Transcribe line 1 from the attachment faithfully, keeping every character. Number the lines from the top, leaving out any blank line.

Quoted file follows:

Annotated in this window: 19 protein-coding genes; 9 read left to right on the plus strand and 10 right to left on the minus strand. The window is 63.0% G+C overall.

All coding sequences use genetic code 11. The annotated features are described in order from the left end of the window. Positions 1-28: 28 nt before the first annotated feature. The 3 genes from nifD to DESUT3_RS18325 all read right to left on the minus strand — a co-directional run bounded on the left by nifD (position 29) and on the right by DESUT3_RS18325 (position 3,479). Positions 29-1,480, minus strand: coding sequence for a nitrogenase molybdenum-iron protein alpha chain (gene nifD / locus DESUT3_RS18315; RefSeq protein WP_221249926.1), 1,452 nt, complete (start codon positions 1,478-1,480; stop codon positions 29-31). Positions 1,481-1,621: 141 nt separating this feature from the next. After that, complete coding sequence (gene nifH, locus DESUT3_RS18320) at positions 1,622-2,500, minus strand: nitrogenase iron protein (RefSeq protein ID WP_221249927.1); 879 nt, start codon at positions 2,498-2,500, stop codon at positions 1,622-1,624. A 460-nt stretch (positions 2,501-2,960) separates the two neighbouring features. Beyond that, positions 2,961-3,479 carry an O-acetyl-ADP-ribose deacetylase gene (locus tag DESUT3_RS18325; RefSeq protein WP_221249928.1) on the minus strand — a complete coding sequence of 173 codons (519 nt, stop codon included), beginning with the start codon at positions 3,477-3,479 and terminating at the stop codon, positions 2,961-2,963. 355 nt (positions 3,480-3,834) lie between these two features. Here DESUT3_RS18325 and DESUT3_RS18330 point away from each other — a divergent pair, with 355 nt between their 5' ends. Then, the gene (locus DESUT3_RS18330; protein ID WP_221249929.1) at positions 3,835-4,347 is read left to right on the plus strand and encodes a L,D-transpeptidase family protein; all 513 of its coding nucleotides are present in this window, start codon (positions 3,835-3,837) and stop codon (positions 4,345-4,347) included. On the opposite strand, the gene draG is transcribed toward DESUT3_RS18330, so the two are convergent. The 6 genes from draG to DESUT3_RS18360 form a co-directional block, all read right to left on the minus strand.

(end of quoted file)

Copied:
Annotated in this window: 19 protein-coding genes; 9 read left to right on the plus strand and 10 right to left on the minus strand. The window is 63.0% G+C overall.